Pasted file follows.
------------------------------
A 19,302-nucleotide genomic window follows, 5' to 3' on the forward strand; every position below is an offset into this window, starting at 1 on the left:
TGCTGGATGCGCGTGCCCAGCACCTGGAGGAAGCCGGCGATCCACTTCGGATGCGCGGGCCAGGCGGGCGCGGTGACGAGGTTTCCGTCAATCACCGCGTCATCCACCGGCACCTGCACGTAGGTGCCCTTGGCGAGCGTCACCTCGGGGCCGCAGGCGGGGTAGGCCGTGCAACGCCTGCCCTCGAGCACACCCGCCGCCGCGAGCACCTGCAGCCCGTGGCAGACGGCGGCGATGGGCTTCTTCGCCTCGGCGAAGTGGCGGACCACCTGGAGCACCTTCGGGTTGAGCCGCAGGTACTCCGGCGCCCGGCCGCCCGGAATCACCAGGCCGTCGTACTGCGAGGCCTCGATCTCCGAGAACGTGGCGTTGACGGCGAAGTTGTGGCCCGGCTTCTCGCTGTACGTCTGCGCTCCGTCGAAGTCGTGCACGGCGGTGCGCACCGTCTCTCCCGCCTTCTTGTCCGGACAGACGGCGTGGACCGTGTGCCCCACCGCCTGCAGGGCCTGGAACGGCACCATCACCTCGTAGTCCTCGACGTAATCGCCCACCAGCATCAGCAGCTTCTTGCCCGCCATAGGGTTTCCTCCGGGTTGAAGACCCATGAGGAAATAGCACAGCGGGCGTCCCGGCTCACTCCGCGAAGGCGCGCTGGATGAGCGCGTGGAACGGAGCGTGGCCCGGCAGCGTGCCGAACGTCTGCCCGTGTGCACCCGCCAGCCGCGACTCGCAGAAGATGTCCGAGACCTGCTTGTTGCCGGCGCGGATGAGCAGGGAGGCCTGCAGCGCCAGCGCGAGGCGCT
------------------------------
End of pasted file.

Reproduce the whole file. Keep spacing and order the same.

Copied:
A 19,302-nucleotide genomic window follows, 5' to 3' on the forward strand; every position below is an offset into this window, starting at 1 on the left:
TGCTGGATGCGCGTGCCCAGCACCTGGAGGAAGCCGGCGATCCACTTCGGATGCGCGGGCCAGGCGGGCGCGGTGACGAGGTTTCCGTCAATCACCGCGTCATCCACCGGCACCTGCACGTAGGTGCCCTTGGCGAGCGTCACCTCGGGGCCGCAGGCGGGGTAGGCCGTGCAACGCCTGCCCTCGAGCACACCCGCCGCCGCGAGCACCTGCAGCCCGTGGCAGACGGCGGCGATGGGCTTCTTCGCCTCGGCGAAGTGGCGGACCACCTGGAGCACCTTCGGGTTGAGCCGCAGGTACTCCGGCGCCCGGCCGCCCGGAATCACCAGGCCGTCGTACTGCGAGGCCTCGATCTCCGAGAACGTGGCGTTGACGGCGAAGTTGTGGCCCGGCTTCTCGCTGTACGTCTGCGCTCCGTCGAAGTCGTGCACGGCGGTGCGCACCGTCTCTCCCGCCTTCTTGTCCGGACAGACGGCGTGGACCGTGTGCCCCACCGCCTGCAGGGCCTGGAACGGCACCATCACCTCGTAGTCCTCGACGTAATCGCCCACCAGCATCAGCAGCTTCTTGCCCGCCATAGGGTTTCCTCCGGGTTGAAGACCCATGAGGAAATAGCACAGCGGGCGTCCCGGCTCACTCCGCGAAGGCGCGCTGGATGAGCGCGTGGAACGGAGCGTGGCCCGGCAGCGTGCCGAACGTCTGCCCGTGTGCACCCGCCAGCCGCGACTCGCAGAAGATGTCCGAGACCTGCTTGTTGCCGGCGCGGATGAGCAGGGAGGCCTGCAGCGCCAGCGCGAGGCGCT